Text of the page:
Tales from the Tread: Cemetery stories
Steamboat Springs’ premier historian, Jim Stanko, has served on the local cemetery board for 23 years. He jokes, “there’s only one way off the cemetery board.”
On July 6, Stanko and the Tread of Pioneers Museum teamed up for his popular Steamboat Springs Cemetery Tour. Stanko shared the stories and pointed out the graves of the prominent residents, determined pioneers and brave veterans who played an important role in shaping Steamboat Springs’ history.
Burials at the cemetery began in 1882. Town founders James H. and Margaret Crawford are buried there along with many homesteaders, including William Harvey (1839-1914) whose headstone claims he reportedly killed 56 bears in Routt County.
When asked about his longtime commitment to the cemetery, he said, “My first motivation was to make sure that the graves of veterans were marked and taken care of. Then as I got more involved, my interest was to make sure that cemetery operation and maintenance remained at a high standard, so that the cemetery would be the attractive peaceful area that residents would expect for their loved ones’ final resting place. I also wanted to make sure the history was preserved along with adapting to more up to date visions of the cemetery.”
As a military veteran himself, one of Stanko’s main focuses is honoring our local veterans. War veterans buried in the cemetery span from the Civil War through Vietnam. These graves usually are denoted with additional “footstones” or other ornamentation to indicate a soldier’s service, distinctions or medals of honor.
“What I think makes this cemetery so interesting is the very different styles of headstones and the way the graves have been laid out,” Stanko said. “The headstones and some of the old rock walls in the original addition are so much different than the modern headstone art of the third addition. And the inscriptions on the various headstones can often tell the story of that family.”
For example, the headstones of Tuffy Wren and his son Gordon symbolize the intersection of the unique Western and skiing heritage of Steamboat Springs. Tuffy was a world-class bronc rider, and Gordon was a world-class skier and ski jumper. Their graves are engraved with a bronc rider and a ski jumper to reflect their passions.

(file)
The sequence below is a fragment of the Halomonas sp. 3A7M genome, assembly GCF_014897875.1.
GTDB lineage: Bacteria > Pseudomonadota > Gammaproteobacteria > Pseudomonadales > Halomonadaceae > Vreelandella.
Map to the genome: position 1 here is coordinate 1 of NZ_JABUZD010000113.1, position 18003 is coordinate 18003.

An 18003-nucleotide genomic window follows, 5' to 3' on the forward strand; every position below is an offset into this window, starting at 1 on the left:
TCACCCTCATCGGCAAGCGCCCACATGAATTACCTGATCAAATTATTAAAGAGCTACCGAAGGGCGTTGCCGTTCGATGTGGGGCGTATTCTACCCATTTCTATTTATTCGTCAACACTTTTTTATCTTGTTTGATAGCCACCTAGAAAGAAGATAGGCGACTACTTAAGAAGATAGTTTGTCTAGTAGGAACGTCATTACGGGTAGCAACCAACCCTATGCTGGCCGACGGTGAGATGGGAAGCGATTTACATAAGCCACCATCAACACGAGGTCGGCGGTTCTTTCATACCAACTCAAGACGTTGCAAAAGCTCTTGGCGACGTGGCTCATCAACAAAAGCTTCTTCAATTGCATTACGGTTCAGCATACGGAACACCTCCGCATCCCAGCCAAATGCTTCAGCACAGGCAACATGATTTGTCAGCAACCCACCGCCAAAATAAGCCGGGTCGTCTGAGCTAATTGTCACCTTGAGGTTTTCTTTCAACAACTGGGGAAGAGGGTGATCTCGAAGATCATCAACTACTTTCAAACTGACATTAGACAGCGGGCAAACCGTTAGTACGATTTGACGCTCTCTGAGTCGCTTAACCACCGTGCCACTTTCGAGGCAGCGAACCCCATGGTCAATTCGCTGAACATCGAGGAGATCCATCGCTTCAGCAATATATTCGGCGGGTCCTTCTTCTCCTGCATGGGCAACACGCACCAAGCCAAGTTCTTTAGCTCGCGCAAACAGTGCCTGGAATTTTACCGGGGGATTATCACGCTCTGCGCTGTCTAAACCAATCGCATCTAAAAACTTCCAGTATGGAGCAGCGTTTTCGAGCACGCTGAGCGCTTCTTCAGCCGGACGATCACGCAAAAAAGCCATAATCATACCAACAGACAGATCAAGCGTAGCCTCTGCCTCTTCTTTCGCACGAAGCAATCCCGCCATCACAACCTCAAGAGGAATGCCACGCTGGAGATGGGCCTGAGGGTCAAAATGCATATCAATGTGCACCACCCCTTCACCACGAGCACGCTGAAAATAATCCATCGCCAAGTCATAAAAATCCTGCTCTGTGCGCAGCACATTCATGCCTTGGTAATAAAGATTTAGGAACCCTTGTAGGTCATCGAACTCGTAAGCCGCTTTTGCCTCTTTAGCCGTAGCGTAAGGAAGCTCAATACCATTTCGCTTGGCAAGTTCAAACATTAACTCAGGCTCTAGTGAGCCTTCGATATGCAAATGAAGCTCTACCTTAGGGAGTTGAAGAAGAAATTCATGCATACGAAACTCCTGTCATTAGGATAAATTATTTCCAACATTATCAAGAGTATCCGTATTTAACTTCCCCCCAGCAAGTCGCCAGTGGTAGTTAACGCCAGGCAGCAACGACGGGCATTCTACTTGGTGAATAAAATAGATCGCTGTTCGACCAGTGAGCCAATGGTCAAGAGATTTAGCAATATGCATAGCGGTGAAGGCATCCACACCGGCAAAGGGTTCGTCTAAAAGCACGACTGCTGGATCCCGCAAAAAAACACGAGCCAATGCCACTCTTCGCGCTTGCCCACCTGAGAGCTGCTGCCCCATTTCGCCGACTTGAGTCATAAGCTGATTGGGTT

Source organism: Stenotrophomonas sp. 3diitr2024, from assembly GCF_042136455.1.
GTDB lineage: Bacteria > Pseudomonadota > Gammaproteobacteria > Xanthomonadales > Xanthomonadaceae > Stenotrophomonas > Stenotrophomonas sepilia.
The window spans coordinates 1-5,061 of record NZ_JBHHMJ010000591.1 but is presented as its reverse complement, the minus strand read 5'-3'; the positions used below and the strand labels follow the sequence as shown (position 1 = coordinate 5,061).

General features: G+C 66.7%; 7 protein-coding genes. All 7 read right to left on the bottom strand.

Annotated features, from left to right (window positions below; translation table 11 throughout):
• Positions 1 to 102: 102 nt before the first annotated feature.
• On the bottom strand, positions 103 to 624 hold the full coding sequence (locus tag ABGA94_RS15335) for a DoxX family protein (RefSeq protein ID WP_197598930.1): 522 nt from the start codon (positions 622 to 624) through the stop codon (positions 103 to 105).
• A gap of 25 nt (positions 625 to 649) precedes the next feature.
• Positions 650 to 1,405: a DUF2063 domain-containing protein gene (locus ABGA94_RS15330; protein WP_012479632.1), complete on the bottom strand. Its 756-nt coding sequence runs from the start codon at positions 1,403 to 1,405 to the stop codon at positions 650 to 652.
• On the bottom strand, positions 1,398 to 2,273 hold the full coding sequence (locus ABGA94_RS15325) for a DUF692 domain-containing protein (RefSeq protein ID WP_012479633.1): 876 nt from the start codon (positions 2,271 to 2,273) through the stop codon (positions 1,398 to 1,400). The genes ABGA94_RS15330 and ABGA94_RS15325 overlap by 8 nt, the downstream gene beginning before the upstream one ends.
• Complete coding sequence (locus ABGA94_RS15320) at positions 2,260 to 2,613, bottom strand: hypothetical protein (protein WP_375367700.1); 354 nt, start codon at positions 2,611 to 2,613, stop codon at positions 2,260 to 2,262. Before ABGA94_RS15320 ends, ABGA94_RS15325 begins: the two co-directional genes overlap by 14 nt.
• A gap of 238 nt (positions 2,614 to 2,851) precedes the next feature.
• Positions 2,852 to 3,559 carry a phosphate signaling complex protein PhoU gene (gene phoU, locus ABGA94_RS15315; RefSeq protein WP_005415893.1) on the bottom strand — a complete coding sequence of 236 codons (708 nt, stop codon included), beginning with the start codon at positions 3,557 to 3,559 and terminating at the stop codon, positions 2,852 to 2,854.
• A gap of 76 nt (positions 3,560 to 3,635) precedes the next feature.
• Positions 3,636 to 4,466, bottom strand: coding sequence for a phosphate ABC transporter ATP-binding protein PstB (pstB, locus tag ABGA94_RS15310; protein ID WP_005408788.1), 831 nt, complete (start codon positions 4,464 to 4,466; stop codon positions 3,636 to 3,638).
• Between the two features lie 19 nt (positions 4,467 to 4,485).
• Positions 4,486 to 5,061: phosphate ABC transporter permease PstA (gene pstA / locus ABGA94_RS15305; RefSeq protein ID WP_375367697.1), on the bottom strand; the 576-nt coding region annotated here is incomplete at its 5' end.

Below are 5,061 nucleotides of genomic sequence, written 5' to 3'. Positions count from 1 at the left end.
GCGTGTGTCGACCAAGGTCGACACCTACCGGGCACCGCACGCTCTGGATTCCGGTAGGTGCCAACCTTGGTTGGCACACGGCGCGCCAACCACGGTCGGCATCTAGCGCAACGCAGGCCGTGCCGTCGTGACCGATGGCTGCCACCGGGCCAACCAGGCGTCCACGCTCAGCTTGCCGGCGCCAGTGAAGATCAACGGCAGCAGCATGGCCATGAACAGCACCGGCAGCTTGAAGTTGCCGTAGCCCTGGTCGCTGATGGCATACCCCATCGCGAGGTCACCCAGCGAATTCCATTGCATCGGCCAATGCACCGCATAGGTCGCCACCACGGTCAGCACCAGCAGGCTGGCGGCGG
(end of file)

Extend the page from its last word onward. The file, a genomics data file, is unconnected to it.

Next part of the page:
One fascinating area of the cemetery, separated from the rest of the cemetery, is called Potter’s Field. This is an area where County burials — burial of unclaimed or indigent bodies at Routt County’s expense — took place, mostly during the flu epidemic of 1918 and the early Depression era. One of three Civil War Confederate graves is located in this area.
The earliest date in cemetery records for a burial in this section is 1917, and burials ran through 1941. The majority of the county burials took place in the 1930s, during the Depression era, when it would have been difficult for most families to be able to afford a proper burial or headstone. As a result, very few graves were marked by headstones in this area.
However, several years ago, the Cemetery Board cleaned up the weeds and overgrowth at Potter’s Field, measured out the grave plots and placed white wooden crosses on 20 county and purchased graves. They established this as area as a historic section, and marked it with a stone marker at the head of the trail that is maintained down to Potter’s Field.
Stanko, the Cemetery Board and the Tread of Pioneers Museum invite you to visit your local cemetery to discover the people, events and history that formed the foundation of this town. Informational guides on the cemetery can be found at treadofpioneers.org.
Stanko encourages the public to “take time to look at the different styles of headstones and look for the inscriptions or artwork on them, as this tells not only a glimpse into that family, but also the history of events that happened in Steamboat and Routt County.”
Candice Bannister is the executive director for the Tread of Pioneers Museum.
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